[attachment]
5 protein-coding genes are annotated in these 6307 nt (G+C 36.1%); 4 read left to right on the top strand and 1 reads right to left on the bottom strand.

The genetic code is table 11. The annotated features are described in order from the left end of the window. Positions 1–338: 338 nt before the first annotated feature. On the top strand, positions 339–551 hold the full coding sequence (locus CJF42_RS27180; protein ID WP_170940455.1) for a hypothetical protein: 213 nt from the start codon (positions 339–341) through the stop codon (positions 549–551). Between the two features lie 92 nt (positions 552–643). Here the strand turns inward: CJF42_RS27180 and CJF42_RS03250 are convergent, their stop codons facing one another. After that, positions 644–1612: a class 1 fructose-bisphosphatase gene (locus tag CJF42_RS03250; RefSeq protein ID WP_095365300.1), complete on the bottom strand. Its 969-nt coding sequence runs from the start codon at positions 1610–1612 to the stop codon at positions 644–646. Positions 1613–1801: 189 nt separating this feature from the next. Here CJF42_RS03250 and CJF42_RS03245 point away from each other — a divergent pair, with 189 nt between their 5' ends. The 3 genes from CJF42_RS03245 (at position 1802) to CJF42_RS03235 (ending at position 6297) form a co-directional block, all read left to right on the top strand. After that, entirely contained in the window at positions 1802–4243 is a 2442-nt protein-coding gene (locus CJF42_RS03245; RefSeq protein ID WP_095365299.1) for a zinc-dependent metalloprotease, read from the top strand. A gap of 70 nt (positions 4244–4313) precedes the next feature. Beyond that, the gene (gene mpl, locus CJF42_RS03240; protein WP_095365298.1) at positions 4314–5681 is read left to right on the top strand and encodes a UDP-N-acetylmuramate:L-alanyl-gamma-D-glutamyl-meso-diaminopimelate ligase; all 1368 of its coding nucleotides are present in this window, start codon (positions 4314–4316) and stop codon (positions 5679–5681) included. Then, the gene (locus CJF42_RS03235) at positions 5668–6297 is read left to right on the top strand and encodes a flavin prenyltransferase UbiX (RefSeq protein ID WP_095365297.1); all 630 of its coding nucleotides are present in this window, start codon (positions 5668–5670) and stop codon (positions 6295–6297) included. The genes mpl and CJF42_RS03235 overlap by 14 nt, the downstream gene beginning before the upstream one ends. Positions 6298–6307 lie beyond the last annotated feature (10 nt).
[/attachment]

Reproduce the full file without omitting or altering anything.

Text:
5 protein-coding genes are annotated in these 6307 nt (G+C 36.1%); 4 read left to right on the top strand and 1 reads right to left on the bottom strand.

The genetic code is table 11. The annotated features are described in order from the left end of the window. Positions 1–338: 338 nt before the first annotated feature. On the top strand, positions 339–551 hold the full coding sequence (locus CJF42_RS27180; protein ID WP_170940455.1) for a hypothetical protein: 213 nt from the start codon (positions 339–341) through the stop codon (positions 549–551). Between the two features lie 92 nt (positions 552–643). Here the strand turns inward: CJF42_RS27180 and CJF42_RS03250 are convergent, their stop codons facing one another. After that, positions 644–1612: a class 1 fructose-bisphosphatase gene (locus tag CJF42_RS03250; RefSeq protein ID WP_095365300.1), complete on the bottom strand. Its 969-nt coding sequence runs from the start codon at positions 1610–1612 to the stop codon at positions 644–646. Positions 1613–1801: 189 nt separating this feature from the next. Here CJF42_RS03250 and CJF42_RS03245 point away from each other — a divergent pair, with 189 nt between their 5' ends. The 3 genes from CJF42_RS03245 (at position 1802) to CJF42_RS03235 (ending at position 6297) form a co-directional block, all read left to right on the top strand. After that, entirely contained in the window at positions 1802–4243 is a 2442-nt protein-coding gene (locus CJF42_RS03245; RefSeq protein ID WP_095365299.1) for a zinc-dependent metalloprotease, read from the top strand. A gap of 70 nt (positions 4244–4313) precedes the next feature. Beyond that, the gene (gene mpl, locus CJF42_RS03240; protein WP_095365298.1) at positions 4314–5681 is read left to right on the top strand and encodes a UDP-N-acetylmuramate:L-alanyl-gamma-D-glutamyl-meso-diaminopimelate ligase; all 1368 of its coding nucleotides are present in this window, start codon (positions 4314–4316) and stop codon (positions 5679–5681) included. Then, the gene (locus CJF42_RS03235) at positions 5668–6297 is read left to right on the top strand and encodes a flavin prenyltransferase UbiX (RefSeq protein ID WP_095365297.1); all 630 of its coding nucleotides are present in this window, start codon (positions 5668–5670) and stop codon (positions 6295–6297) included. The genes mpl and CJF42_RS03235 overlap by 14 nt, the downstream gene beginning before the upstream one ends. Positions 6298–6307 lie beyond the last annotated feature (10 nt).